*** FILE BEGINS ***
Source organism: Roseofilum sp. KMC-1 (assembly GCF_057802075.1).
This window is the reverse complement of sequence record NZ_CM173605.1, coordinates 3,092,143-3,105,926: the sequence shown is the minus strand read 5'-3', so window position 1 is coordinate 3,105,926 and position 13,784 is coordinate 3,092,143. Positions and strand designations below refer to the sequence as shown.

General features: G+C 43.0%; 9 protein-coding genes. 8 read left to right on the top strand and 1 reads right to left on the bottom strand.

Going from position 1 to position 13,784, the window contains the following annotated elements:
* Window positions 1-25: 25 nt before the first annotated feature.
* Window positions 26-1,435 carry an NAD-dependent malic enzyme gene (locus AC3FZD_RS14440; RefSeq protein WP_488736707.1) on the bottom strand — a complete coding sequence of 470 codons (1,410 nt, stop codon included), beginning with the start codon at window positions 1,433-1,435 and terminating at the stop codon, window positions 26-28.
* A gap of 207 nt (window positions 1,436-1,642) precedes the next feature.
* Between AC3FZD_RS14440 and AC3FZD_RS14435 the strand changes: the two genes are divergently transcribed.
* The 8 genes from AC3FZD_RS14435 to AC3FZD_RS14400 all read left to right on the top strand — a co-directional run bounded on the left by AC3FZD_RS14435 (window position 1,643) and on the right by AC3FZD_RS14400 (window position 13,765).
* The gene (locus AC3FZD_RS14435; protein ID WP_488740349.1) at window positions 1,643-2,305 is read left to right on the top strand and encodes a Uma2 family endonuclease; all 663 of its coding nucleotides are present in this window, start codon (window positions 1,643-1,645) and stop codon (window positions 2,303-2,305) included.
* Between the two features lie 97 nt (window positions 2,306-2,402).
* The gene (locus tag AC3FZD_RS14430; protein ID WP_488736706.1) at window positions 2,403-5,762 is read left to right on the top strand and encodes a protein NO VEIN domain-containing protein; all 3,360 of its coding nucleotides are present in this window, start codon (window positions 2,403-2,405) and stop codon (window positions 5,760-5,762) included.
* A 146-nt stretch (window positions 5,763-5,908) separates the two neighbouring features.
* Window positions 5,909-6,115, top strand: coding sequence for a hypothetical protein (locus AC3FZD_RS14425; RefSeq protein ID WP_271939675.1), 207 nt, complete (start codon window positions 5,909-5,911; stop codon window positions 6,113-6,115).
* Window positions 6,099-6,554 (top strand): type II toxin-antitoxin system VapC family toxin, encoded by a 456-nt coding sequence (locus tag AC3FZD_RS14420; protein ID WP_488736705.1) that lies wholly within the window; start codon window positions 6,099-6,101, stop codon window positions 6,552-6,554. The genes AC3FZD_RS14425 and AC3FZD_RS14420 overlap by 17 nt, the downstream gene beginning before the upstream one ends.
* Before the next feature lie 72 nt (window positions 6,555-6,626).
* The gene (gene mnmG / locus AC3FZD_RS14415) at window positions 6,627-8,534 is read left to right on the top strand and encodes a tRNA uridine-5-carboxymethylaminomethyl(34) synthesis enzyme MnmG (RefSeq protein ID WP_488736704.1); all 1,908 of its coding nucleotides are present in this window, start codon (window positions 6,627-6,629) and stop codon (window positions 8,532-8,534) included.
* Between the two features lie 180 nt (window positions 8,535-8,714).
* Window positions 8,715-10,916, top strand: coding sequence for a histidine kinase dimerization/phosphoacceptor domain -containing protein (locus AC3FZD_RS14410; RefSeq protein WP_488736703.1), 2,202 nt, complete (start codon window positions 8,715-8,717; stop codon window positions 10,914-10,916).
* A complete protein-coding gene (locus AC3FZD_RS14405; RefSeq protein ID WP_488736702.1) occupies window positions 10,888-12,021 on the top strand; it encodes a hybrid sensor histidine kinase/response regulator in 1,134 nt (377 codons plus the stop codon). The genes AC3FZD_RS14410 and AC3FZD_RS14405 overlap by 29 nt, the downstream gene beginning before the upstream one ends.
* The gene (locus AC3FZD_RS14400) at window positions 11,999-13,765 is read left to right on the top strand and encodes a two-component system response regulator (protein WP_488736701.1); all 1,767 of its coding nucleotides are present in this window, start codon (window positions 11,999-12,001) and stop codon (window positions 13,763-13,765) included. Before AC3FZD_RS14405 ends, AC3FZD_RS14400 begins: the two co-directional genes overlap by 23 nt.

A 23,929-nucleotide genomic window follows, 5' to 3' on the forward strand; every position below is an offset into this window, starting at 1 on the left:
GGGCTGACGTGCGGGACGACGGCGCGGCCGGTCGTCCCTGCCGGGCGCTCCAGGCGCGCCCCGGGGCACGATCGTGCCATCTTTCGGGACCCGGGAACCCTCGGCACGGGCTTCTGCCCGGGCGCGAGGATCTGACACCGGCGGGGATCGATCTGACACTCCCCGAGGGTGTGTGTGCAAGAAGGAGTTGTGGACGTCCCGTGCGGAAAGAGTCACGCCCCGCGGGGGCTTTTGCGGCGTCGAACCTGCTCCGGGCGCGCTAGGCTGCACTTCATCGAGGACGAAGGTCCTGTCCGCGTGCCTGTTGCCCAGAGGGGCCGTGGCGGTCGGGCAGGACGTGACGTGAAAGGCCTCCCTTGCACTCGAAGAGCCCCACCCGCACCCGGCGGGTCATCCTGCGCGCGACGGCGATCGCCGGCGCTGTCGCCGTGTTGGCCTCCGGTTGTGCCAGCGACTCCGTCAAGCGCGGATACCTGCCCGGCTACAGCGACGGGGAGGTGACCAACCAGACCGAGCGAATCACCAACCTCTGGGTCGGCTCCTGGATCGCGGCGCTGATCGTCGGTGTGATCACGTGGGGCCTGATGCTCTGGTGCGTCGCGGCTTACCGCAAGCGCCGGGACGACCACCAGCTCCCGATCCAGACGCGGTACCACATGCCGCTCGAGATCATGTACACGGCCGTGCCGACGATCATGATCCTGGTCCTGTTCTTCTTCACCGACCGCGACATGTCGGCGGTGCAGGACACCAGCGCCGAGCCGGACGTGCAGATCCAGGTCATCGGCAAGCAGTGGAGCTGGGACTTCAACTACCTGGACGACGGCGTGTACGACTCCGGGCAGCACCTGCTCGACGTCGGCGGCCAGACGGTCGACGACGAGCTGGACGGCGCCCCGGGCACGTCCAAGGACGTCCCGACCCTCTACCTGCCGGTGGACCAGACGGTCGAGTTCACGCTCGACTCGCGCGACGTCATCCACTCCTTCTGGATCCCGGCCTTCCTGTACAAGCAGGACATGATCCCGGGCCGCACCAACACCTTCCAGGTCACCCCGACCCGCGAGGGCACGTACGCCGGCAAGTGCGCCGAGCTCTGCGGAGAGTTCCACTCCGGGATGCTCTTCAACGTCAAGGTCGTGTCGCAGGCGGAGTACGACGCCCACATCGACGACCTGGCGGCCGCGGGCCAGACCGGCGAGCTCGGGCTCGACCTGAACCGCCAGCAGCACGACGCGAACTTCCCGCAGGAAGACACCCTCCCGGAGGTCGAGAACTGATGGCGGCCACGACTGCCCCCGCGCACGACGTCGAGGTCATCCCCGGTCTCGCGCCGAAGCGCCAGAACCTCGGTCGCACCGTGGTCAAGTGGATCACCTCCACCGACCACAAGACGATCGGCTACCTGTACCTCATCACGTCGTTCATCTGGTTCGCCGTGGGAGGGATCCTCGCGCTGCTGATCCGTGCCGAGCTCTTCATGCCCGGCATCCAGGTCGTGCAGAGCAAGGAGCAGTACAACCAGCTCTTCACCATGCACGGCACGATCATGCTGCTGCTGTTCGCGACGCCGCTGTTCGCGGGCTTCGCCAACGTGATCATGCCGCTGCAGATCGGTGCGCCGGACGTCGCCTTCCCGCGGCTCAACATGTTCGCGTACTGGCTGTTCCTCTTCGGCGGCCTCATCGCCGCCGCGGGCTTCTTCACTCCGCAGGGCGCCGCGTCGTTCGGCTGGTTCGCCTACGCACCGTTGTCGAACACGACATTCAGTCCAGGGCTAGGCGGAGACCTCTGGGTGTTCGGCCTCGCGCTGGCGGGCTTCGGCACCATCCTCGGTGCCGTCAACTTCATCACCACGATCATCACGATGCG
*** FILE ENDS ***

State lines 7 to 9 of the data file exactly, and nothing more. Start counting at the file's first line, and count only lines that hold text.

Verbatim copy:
* A gap of 207 nt (window positions 1,436-1,642) precedes the next feature.
* Between AC3FZD_RS14440 and AC3FZD_RS14435 the strand changes: the two genes are divergently transcribed.
* The 8 genes from AC3FZD_RS14435 to AC3FZD_RS14400 all read left to right on the top strand — a co-directional run bounded on the left by AC3FZD_RS14435 (window position 1,643) and on the right by AC3FZD_RS14400 (window position 13,765).